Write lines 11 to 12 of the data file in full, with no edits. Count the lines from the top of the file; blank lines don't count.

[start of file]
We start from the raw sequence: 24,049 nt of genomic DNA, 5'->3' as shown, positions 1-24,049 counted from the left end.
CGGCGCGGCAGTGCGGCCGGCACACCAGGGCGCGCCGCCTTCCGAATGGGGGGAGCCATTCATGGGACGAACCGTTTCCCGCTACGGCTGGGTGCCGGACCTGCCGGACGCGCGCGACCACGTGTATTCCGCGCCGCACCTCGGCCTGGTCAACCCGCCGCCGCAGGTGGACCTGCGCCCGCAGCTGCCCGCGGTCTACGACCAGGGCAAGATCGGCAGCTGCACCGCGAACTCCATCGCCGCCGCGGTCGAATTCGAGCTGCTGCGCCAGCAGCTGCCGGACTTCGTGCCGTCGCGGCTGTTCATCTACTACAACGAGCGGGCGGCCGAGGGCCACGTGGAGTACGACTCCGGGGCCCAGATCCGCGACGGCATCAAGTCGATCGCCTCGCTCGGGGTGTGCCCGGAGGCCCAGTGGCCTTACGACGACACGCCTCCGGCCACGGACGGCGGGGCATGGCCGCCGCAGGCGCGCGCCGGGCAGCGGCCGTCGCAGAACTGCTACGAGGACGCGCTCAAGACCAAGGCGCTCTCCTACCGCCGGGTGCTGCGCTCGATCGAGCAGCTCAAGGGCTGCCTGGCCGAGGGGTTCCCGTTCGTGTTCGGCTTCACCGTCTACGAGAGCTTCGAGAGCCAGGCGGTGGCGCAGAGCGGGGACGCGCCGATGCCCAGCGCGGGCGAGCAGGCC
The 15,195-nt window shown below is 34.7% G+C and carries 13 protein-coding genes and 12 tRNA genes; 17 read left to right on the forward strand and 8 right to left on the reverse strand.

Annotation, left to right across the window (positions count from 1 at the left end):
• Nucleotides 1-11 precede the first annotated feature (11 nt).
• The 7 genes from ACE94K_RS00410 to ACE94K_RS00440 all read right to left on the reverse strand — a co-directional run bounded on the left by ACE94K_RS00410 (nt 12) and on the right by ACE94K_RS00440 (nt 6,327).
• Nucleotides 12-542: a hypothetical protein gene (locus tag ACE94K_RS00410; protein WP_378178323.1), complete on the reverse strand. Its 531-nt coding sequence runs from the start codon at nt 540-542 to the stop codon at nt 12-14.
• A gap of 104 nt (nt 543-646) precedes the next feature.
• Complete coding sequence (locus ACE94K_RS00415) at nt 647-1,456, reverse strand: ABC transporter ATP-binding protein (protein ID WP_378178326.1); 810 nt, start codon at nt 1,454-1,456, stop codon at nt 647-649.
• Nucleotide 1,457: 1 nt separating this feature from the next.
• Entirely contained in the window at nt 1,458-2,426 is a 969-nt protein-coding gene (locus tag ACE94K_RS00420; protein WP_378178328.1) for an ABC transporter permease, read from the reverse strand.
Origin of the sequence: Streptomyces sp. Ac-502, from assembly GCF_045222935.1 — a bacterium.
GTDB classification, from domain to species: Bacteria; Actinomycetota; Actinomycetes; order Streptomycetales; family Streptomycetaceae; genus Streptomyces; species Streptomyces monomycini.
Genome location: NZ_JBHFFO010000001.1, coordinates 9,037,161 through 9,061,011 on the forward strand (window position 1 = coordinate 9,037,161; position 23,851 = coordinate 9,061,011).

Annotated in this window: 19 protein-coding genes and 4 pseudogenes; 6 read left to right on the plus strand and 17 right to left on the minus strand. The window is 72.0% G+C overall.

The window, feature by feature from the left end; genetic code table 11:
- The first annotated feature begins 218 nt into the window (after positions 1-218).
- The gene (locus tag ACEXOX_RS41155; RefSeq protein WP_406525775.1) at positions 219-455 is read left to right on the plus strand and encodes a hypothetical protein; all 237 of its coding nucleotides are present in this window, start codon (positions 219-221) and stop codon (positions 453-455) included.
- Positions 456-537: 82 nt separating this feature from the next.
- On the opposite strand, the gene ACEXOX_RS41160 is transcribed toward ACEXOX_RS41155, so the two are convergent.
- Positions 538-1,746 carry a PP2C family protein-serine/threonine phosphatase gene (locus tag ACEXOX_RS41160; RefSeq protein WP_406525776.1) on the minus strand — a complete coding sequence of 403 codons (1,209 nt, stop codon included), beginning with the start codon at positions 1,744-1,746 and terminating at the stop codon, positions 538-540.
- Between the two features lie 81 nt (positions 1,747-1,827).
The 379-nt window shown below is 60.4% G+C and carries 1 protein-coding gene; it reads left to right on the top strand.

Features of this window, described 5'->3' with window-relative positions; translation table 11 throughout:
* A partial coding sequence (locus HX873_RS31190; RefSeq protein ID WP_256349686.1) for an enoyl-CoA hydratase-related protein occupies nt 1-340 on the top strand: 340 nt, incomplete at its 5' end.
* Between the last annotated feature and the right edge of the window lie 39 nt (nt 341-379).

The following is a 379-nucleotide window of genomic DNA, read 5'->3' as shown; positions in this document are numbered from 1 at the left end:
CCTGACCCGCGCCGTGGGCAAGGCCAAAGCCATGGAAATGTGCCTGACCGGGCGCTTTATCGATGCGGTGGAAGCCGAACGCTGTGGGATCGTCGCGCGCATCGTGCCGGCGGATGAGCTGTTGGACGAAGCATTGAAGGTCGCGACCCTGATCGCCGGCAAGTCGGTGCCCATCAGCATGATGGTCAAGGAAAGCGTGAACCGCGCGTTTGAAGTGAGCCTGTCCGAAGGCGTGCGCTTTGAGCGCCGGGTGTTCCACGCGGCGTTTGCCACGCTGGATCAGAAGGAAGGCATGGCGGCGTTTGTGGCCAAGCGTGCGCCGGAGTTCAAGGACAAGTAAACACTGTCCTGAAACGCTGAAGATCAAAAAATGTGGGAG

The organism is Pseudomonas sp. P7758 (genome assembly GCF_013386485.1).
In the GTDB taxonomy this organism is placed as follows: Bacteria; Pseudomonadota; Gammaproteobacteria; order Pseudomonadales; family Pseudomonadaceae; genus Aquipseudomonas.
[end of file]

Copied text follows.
• Entirely contained in the window at nt 1,458-2,426 is a 969-nt protein-coding gene (locus tag ACE94K_RS00420; protein WP_378178328.1) for an ABC transporter permease, read from the reverse strand.
Origin of the sequence: Streptomyces sp. Ac-502, from assembly GCF_045222935.1 — a bacterium.